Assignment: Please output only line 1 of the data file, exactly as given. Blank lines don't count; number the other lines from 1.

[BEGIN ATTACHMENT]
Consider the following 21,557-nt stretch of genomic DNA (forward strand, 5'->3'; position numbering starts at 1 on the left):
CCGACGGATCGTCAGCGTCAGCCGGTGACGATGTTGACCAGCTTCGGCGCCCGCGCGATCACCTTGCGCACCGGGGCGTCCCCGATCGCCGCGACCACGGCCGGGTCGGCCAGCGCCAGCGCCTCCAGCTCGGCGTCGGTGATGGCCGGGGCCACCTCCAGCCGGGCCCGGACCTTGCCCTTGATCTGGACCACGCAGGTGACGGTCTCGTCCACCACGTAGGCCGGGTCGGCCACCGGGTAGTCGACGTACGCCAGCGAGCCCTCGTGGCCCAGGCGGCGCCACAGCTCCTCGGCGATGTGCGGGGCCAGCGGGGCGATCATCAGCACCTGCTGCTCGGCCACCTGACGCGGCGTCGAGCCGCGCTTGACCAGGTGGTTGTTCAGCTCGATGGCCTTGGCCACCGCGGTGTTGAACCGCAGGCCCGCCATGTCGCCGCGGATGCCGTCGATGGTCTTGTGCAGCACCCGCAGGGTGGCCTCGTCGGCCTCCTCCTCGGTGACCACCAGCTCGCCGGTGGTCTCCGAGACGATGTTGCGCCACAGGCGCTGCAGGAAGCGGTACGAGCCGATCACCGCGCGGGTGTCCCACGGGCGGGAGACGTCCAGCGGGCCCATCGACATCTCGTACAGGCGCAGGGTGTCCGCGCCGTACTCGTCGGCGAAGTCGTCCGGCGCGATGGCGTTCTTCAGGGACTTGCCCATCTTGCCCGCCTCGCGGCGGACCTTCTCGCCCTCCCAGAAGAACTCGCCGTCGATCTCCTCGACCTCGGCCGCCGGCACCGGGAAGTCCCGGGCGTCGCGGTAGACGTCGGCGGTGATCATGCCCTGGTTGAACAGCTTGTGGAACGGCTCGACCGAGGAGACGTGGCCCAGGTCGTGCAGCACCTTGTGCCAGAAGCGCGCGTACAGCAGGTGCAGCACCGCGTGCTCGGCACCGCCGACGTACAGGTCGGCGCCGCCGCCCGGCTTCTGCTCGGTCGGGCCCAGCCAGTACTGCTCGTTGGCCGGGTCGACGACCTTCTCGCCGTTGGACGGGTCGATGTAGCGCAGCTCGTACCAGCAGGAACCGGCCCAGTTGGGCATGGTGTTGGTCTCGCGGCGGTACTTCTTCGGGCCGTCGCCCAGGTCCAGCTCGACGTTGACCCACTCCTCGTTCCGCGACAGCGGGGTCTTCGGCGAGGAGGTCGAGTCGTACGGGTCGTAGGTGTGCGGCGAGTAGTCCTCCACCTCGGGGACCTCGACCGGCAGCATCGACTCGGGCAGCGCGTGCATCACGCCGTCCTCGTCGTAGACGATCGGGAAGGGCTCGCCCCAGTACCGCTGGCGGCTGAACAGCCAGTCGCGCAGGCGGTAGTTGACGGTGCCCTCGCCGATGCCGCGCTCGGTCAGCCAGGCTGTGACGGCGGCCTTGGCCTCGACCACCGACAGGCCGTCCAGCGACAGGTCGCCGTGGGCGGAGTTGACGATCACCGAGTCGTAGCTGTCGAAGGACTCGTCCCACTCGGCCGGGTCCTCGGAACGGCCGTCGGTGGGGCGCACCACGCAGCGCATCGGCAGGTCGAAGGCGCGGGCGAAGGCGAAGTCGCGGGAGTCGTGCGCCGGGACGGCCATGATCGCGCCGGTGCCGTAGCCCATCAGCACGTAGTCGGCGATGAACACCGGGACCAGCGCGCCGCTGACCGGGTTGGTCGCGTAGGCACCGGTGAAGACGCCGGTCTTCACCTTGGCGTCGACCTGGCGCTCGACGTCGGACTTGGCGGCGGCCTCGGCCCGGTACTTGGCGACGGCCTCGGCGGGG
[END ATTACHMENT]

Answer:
Consider the following 21,557-nt stretch of genomic DNA (forward strand, 5'->3'; position numbering starts at 1 on the left):